NASA’s Artemis 1 lunar rocket is no longer on the launch pad.
The Artemis 1-a stack space launch system (SLS), topped by an Orion crew capsule, departed Pad 39B at NASA’s Kennedy Space Center (KSC) in Florida at 4:12 a.m. EDT (08:12 GMT) on Saturday (July 2). .
The duo arrived at KSC’s cavernous Vehicle Assembly Building (VAB) around 2:30 p.m. tracked transport vehicle 2 In just over 10 hours, agency officials said in a blog post (opens in a new tab).
related: NASA’s Artemis 1 lunar mission explained in photos
Artemis 1 it recently concluded its “wet dress rehearsal,” a crucial series of tests and simulations designed to help determine a vehicle’s readiness for flight. This wet dress hit was hard-earned; The Artemis 1 team first attempted to mark the milestone in early April, but was thwarted by various technical issues. including a stuck valve. Team members ended up returning the stack to the VAB for repair on April 25, and then sent it back to the platform for another attempt earlier this month.
The last attempt did not go perfectly well: a hydrogen leak was discovered during fueling operations, but NASA officials considered it good enough to begin preparing Artemis 1 for liftoff.
Artemis 1 will send an uncrewed Orion on a roughly month-long journey around Moon. The mission team is apparently considering liftoff in late August or early September, but no official target date will be set until SLS and Orion have been fully inspected at VAB.
As its name suggests, Artemis 1 is NASA’s first mission artemis programwhich aims to establish a sustainable human presence on and around the Moon by the end of the 2020s. If all goes well with Artemis 1, Artemis 2 will send a crew Orion around the moon in 2024, and Artemis 3 will put astronauts near the lunar south pole about two years later.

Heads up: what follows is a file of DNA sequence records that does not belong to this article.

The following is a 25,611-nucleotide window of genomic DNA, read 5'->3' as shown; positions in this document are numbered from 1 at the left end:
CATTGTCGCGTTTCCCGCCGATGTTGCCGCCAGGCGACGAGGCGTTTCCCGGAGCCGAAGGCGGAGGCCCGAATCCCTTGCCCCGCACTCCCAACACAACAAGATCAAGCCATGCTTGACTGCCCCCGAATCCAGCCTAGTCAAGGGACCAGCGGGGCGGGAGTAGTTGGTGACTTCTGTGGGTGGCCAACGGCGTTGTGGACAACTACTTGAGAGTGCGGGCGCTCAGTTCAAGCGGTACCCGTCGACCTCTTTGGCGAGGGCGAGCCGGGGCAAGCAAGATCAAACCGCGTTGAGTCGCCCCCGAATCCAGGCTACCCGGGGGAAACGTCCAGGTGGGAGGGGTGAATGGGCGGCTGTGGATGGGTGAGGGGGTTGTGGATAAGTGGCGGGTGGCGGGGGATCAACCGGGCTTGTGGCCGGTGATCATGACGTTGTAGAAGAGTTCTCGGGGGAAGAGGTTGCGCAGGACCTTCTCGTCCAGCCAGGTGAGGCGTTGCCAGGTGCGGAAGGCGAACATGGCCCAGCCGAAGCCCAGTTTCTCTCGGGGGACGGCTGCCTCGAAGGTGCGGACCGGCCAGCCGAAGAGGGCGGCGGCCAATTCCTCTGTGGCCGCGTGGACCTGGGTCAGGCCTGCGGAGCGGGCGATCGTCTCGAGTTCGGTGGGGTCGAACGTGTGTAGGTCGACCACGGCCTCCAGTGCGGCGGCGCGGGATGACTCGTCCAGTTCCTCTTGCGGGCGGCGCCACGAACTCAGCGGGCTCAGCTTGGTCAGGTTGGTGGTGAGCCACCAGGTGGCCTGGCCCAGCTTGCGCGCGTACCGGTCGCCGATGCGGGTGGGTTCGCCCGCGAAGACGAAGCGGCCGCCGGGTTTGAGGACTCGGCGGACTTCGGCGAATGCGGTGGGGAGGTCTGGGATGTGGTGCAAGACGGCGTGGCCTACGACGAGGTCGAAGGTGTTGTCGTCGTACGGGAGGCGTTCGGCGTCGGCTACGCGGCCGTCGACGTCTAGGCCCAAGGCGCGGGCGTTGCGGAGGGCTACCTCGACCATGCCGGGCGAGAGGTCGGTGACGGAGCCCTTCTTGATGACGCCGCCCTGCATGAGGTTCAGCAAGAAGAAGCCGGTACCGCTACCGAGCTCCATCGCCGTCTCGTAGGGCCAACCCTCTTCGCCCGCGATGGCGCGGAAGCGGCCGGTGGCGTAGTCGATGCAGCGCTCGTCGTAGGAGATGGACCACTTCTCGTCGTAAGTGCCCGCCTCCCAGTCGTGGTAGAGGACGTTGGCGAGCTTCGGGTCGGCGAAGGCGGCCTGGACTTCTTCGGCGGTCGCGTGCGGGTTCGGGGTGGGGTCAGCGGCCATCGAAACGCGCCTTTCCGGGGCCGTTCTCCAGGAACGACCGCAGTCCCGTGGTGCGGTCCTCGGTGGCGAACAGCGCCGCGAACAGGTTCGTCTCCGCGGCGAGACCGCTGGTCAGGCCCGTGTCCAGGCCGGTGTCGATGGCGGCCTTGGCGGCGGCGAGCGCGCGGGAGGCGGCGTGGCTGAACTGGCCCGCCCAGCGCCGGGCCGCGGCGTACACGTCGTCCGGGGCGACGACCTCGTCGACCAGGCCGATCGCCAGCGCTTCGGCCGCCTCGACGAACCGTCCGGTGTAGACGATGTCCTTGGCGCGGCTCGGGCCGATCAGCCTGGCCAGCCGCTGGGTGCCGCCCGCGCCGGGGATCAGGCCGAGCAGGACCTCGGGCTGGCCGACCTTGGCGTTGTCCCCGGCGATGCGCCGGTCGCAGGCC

Editor’s Note: This story was updated at 2:15 p.m. EDT on June 30 with the new estimated rollback start time at 8 p.m. POT moved the reversal forward by four hours (opens in a new tab) due to expected bad weather overnight. The story was updated again at 7:20 p.m. EDT on June 30 with the most recent estimated reversal time at 6 p.m. to the VAB”, NASA officials said via Twitter (opens in a new tab). This story was updated for the third time at 11:15 a.m. EDT on July 1 with the new estimated rollback start time at 11 p.m. NASA moved the reversal later due to weather, according to NASA officials (opens in a new tab). The story was last updated at 4:55 pm EDT on July 2 with the news that Artemis 1 had arrived at the VAB.
Mike Wall is the author of “out there (opens in a new tab)(Grand Central Publishing, 2018; Illustrated by Karl Tate), a book about the search for extraterrestrial life. Follow him on Twitter @migueldwall (opens in a new tab). Follow us on Twitter @spacedot.com (opens in a new tab) or in Facebook (opens in a new tab).
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